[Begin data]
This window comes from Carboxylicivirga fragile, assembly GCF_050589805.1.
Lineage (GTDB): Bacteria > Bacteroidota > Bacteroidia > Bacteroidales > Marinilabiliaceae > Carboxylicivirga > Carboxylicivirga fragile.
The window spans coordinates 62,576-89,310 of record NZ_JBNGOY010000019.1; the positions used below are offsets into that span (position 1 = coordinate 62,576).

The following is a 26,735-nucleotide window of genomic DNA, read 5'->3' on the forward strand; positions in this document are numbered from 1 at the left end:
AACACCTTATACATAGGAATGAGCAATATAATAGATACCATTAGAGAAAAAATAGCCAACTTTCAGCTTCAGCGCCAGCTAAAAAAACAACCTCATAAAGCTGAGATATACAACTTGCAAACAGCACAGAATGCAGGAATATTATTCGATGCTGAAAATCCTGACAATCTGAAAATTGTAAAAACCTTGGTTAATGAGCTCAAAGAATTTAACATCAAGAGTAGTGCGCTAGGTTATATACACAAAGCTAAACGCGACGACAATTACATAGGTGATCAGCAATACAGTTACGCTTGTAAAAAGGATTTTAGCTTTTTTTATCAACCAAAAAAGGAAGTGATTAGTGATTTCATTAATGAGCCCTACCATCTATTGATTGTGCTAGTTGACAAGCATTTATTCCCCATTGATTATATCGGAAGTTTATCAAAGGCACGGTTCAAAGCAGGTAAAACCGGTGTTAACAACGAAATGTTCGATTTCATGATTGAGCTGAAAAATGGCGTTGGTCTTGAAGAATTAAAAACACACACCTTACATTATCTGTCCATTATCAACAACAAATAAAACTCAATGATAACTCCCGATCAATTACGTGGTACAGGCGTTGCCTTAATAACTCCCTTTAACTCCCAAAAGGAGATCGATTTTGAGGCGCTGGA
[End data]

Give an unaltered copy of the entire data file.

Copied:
This window comes from Carboxylicivirga fragile, assembly GCF_050589805.1.
Lineage (GTDB): Bacteria > Bacteroidota > Bacteroidia > Bacteroidales > Marinilabiliaceae > Carboxylicivirga > Carboxylicivirga fragile.
The window spans coordinates 62,576-89,310 of record NZ_JBNGOY010000019.1; the positions used below are offsets into that span (position 1 = coordinate 62,576).

The following is a 26,735-nucleotide window of genomic DNA, read 5'->3' on the forward strand; positions in this document are numbered from 1 at the left end:
AACACCTTATACATAGGAATGAGCAATATAATAGATACCATTAGAGAAAAAATAGCCAACTTTCAGCTTCAGCGCCAGCTAAAAAAACAACCTCATAAAGCTGAGATATACAACTTGCAAACAGCACAGAATGCAGGAATATTATTCGATGCTGAAAATCCTGACAATCTGAAAATTGTAAAAACCTTGGTTAATGAGCTCAAAGAATTTAACATCAAGAGTAGTGCGCTAGGTTATATACACAAAGCTAAACGCGACGACAATTACATAGGTGATCAGCAATACAGTTACGCTTGTAAAAAGGATTTTAGCTTTTTTTATCAACCAAAAAAGGAAGTGATTAGTGATTTCATTAATGAGCCCTACCATCTATTGATTGTGCTAGTTGACAAGCATTTATTCCCCATTGATTATATCGGAAGTTTATCAAAGGCACGGTTCAAAGCAGGTAAAACCGGTGTTAACAACGAAATGTTCGATTTCATGATTGAGCTGAAAAATGGCGTTGGTCTTGAAGAATTAAAAACACACACCTTACATTATCTGTCCATTATCAACAACAAATAAAACTCAATGATAACTCCCGATCAATTACGTGGTACAGGCGTTGCCTTAATAACTCCCTTTAACTCCCAAAAGGAGATCGATTTTGAGGCGCTGGA